The more interesting is his analysis of the House and Senate races:
We have heard and seen more than a few Republican leaders brighten up about their 2008 prospects by saying, "2006 was the worst of it, and 2008 will have to be better." They are dreaming. Not only can 2008 be as bad as 2006 for the GOP, it can be a good deal worse. Something we've learned from studying the 220 years of our Republic's elections: the political party that is found whistling past the graveyard usually ends up six feet under.
Dissension about the Iraq War has dominated this week's congressional headlines, but it is unlikely that major change will come this summer. Possibly the last real pre-election window for the Republicans to change the Iraq paradigm will come this autumn....
hat gives congressional Republicans and other senior GOPers the opportunity to give President Bush a political ultimatum if they dare. Either he announces a gradual but noticeable troop pull-out by year's end, or they will join Democrats in going beyond vague benchmarks to an actual, legislatively mandated, de-escalation schedule.
Even 50,000 troops on the way home might well lower the voting saliency of Iraq for much of the public, who would believe the crisis is on its way to being resolved. Then other issues, more favorable to the GOP, could rise on the voters' agenda and give the sitting White House party a real shot at holding its fortress on Pennsylvania Avenue.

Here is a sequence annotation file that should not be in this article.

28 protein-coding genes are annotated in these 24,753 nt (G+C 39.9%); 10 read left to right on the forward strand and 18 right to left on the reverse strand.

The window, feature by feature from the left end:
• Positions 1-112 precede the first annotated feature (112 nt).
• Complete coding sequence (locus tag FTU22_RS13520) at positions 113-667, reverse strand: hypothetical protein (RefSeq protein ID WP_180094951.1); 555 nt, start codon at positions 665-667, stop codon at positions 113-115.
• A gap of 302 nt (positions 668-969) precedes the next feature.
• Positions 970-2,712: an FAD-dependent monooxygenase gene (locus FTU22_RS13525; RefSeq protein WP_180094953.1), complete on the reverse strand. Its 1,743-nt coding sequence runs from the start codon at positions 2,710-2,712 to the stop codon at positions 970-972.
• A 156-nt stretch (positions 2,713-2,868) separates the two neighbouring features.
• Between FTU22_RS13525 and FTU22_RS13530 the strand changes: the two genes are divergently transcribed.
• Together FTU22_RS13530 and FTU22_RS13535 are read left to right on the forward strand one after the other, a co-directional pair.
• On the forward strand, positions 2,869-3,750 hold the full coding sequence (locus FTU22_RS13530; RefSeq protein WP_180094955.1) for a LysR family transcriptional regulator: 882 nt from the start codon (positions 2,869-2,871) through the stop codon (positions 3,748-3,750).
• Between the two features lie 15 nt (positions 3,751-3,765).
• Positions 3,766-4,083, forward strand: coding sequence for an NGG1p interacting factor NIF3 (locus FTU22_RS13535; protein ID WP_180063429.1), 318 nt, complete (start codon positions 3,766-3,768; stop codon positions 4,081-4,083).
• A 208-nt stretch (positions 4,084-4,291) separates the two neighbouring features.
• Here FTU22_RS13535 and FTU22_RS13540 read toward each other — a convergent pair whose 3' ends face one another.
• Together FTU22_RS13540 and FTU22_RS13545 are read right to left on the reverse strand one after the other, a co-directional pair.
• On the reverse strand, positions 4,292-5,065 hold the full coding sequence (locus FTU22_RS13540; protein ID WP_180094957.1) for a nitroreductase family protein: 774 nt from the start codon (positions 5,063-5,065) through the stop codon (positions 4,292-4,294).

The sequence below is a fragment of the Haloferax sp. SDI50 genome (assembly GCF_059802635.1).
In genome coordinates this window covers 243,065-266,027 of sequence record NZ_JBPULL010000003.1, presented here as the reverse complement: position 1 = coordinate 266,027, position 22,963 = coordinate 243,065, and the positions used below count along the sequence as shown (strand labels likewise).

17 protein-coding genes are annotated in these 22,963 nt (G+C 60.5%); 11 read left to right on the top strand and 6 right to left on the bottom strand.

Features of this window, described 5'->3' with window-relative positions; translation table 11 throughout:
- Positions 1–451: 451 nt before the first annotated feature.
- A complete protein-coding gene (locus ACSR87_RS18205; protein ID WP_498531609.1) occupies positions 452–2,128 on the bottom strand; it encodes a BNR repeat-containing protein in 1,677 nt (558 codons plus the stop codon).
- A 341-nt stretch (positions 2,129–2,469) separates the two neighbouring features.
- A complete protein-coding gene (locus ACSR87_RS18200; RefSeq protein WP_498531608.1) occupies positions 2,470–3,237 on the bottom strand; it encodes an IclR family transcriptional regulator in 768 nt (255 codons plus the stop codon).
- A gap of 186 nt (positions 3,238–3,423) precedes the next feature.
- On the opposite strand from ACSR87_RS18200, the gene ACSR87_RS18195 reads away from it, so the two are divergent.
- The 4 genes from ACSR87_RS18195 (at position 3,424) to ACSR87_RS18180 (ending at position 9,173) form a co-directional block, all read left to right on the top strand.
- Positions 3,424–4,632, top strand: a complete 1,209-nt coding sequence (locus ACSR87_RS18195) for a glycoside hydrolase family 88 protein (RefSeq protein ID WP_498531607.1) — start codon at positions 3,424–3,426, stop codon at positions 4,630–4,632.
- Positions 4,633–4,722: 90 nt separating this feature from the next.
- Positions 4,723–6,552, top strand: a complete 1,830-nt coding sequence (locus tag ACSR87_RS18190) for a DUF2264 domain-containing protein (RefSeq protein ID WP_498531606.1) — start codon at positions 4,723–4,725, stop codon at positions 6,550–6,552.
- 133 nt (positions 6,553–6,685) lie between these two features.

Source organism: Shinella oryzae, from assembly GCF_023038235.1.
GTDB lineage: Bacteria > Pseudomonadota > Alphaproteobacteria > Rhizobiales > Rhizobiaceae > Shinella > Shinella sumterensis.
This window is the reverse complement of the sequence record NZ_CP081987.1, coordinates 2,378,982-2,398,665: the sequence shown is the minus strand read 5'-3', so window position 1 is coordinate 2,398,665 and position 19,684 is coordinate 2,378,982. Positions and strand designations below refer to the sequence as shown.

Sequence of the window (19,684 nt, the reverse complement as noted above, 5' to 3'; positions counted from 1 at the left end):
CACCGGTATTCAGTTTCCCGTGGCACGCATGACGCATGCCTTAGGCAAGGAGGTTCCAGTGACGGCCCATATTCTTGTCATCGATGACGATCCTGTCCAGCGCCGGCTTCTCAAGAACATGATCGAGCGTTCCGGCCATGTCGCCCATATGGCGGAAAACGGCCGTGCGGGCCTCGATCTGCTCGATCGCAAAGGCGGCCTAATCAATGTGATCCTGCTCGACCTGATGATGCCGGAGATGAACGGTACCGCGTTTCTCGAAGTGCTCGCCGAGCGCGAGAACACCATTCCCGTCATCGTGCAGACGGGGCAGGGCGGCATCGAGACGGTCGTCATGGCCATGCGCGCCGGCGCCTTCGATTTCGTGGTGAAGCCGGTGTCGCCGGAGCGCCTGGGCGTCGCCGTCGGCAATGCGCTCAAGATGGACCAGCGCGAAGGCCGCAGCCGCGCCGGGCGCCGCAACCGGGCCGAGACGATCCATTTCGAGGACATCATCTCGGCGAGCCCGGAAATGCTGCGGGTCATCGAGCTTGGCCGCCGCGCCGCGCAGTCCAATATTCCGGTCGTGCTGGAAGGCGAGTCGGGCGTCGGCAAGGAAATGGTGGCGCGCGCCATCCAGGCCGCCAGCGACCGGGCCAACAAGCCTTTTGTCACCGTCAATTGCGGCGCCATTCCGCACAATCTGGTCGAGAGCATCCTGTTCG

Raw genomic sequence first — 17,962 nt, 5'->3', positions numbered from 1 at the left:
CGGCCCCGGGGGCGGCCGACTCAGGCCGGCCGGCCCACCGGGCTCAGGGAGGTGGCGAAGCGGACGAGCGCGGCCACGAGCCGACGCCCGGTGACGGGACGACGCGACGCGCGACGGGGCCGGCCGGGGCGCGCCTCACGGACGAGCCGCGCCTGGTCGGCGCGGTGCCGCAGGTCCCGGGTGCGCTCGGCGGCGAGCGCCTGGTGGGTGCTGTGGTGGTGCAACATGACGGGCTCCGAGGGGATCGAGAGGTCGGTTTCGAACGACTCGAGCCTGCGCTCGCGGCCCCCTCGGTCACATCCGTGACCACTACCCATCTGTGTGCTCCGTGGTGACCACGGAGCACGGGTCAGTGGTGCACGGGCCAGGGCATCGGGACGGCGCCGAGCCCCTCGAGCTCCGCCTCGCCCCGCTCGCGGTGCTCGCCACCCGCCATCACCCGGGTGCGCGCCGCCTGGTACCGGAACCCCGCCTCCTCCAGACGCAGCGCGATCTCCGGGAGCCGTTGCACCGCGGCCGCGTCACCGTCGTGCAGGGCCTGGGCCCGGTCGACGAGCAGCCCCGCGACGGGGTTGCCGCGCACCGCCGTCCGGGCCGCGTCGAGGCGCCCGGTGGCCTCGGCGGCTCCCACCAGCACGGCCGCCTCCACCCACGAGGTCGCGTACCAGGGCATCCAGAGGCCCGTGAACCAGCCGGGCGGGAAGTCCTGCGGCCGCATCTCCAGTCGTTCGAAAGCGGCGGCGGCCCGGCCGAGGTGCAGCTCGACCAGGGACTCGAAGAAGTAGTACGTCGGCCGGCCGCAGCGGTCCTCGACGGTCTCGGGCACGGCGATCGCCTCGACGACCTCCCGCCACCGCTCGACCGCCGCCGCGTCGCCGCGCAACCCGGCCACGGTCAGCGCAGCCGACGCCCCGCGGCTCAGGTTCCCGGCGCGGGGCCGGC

Mr. Sabato forgets the recent history on two counts. The first is the never ending cycle that if conditions improve, we'll soon be able to draw down to 100,000 to 110,000 soldiers in Iraq. This is a constant refrain and dark joke. This time it is slightly more likely to happen as the Army is out of brigades unless the National Guard is fully mobilized in the next three months.
Secondly, 100,000 to 110,000 American soldiers and Marines in Iraq will be doing what?
Fighting and dying for no strategic cause, propping up a weak and incompetent government that even under the most favorable grading curve possible is failing miserably given the national intermediate term political objectives as set by Congress. The majority of this country thinks that this war is a mistake, and making perceptively marginal changes to the goals and mission will not change that judgment.